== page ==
When I sold cars, one of the typical questions I received was “How much do you get paid?” It’s a loaded question, not because it’s sales and there are the inherent “ups and downs” depending on the month, but mainly because the pay plan is usually pretty confusing and it varies from dealership to dealership. But here is one way to answer that question.
It’s all in the math
Salespeople get paid on the net profit for each car they sell, and even then they only make a percentage of that profit, which is typically 25 percent. But it could range from 20 to 30 percent depending on the dealership’s pay plan.
The net profit is the difference between the invoice price (the dealer’s cost of the car) and the actual price that the car sells for.
To explain it somewhat easier, I’ll take an example from Chron’s story on this topic. If the invoice price of a car is $25,400 and the selling price is 5 percent above that ($26,670), then the net profit would be $1,270. If the sales commission is 25% of the net profit, then the salesperson would make $317.50 for selling that car.
It gets lower
That’s a pretty decent wage, but what happens if the car sells under invoice price?
Most people never believed me when I told them that the dealership really does lose money on a lot of the new cars they sell. But it happens every time they sell a car for under invoice price.
How do they stay in business? They make up for it with finance deals, used car deals, and most importantly, the service department. But that’s beside the point.
The point is, whenever a car is sold for under invoice, the salesperson makes the minimum amount they can make on a deal. Also known as a “mini.”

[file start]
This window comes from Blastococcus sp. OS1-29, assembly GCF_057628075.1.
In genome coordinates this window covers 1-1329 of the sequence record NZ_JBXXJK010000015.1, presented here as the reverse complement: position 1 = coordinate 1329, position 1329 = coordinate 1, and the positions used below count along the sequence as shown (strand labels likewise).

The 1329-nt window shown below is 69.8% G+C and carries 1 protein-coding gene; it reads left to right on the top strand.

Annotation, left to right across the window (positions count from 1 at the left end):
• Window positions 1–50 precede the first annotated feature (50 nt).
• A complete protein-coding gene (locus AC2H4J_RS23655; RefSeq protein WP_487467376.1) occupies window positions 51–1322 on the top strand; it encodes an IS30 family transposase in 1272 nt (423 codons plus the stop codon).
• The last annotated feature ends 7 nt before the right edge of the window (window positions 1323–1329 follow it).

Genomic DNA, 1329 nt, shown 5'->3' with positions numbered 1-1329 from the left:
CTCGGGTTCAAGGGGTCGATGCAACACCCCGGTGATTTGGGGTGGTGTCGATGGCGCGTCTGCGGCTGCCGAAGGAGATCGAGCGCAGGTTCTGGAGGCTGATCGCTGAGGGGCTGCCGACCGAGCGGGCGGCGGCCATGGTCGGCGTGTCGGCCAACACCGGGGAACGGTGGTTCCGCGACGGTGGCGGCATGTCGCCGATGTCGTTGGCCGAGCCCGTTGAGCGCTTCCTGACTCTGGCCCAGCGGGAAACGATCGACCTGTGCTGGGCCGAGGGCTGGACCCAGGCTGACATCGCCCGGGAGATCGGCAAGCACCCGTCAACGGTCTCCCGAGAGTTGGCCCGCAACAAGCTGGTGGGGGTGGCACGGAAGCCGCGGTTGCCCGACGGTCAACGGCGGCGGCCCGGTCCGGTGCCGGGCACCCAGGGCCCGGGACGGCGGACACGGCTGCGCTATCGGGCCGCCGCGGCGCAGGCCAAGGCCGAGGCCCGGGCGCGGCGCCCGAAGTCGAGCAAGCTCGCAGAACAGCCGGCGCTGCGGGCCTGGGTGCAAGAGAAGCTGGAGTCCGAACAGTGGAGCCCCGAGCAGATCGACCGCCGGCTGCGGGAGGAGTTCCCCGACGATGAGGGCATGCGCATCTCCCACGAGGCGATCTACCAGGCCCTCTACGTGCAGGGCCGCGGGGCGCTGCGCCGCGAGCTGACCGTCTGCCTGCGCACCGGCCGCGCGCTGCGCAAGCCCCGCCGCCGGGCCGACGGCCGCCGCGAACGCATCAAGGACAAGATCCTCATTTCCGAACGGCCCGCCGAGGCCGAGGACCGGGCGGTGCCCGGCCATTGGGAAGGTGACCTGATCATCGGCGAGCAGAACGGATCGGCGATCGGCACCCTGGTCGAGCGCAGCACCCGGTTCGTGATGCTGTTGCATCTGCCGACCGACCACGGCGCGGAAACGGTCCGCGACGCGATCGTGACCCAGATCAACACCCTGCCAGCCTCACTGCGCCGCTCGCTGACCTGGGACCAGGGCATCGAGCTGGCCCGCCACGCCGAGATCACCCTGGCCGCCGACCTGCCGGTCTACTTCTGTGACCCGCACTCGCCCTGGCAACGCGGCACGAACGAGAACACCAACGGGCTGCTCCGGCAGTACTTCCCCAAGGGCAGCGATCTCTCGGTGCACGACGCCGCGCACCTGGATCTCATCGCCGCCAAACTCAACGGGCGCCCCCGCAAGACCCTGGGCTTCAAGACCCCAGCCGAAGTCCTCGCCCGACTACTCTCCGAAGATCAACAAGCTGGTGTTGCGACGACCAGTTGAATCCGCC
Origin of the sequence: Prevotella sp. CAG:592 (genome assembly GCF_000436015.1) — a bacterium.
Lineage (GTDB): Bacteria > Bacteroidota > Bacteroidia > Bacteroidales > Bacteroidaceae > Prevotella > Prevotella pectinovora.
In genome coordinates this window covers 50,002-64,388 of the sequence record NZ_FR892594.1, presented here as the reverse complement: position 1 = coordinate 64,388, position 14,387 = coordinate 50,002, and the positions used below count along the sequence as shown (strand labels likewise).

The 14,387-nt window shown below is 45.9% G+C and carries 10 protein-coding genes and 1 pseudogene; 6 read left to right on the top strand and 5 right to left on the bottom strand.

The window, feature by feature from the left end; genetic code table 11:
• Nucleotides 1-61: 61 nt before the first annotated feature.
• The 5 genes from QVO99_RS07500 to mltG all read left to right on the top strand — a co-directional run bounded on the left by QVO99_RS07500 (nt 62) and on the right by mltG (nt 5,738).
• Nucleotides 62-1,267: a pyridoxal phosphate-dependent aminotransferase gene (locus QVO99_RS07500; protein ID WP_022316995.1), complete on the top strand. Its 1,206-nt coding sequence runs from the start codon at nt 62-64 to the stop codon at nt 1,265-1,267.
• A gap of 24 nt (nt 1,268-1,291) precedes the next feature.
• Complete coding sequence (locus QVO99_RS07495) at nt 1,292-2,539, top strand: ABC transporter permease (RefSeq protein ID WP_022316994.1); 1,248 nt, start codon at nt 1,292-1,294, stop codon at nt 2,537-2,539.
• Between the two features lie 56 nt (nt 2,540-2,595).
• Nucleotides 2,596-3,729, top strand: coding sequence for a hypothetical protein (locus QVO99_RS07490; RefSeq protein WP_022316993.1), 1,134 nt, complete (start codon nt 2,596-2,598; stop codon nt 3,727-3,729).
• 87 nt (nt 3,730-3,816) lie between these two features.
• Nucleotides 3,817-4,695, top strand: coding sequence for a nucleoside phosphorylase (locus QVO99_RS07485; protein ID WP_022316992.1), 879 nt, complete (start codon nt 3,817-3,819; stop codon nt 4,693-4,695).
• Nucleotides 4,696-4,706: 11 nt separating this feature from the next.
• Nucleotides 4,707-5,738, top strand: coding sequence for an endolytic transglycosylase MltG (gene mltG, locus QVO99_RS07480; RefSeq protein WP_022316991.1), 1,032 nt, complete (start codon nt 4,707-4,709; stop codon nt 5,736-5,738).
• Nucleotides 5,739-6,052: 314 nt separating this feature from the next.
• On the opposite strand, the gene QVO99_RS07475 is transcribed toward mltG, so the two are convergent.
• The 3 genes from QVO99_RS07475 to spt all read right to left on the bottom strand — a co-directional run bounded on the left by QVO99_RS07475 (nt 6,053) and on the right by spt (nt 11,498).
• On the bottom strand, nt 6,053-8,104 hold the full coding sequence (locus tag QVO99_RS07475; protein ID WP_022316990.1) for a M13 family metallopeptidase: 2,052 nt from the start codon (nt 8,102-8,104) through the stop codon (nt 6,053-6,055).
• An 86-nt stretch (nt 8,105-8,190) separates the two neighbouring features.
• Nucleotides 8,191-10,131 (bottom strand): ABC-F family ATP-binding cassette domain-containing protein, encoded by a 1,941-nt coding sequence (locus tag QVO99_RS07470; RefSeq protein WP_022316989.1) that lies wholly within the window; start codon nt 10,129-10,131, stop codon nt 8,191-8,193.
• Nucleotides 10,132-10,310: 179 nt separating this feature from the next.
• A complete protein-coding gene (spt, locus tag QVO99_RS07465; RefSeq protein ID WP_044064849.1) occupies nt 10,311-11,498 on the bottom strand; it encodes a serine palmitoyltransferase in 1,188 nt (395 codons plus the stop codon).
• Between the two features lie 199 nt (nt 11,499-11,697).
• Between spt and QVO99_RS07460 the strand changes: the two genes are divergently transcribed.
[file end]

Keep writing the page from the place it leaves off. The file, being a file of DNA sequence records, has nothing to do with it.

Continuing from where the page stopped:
Just like the commission percentages, the amount of mini can vary on the pay plan, but it’s usually about $200.
That probably doesn’t sound too bad, but factor in the amount of leg work, stress, and thinking that goes into working a deal, and it might not look so good.
A typical deal can last 4 hours and sometimes you have to split it with another salesperson if you’re working with their customer while they’re busy with another.
One personal experience I had when having to split a mini was when I worked at my first dealership. The customer had arrived when the salesperson was busy, so I took care of them.
They were shopping for a minivan, so I took them through all the options, test drove them in three different vans and answered all their questions (which took about an hour and a half).
When they finally decided on one, we went back to my desk to talk about the pricing. Now, it’s supposed to be easy, you know, like paying for any other product. But they insisted on getting the price lower and lower.
This took about another hour and a half because I kept having to get approvals from the sales manager for pricing. (Yes, that is a real thing)
When we finally settled on a price, I got the van cleaned up while the customer waited to see the finance manager and sign the final contract. (This usually takes another hour or two depending on how many people are waiting to see the finance manager, and how many cars are being washed)
When it was all said and done, the customer told me that he had no way of getting the car back to his house since he has his old car. Since we prided ourselves on customer service, I drove the new van back to his house (30-minute drive), and then he brought me back after.
In total, that was about 4-5 hours spend with one person, plus the stress of them grinding me about pricing.
I could tell he felt like he had won at the end (which he did), and when he dropped me back off and I was getting out of the car, he asked, “Hey Joe, how much did you make on this deal anyway?”
“I had to split it with someone else, so $100.”
His smile quickly turned into a slight frown, and I closed his door.
Not as much as you think
Car salespeople don’t make as much as you think and they have to sell a lot to make a decent wage. Just be sure to keep this in mind when you buy a car because you’re not the only one making an investment.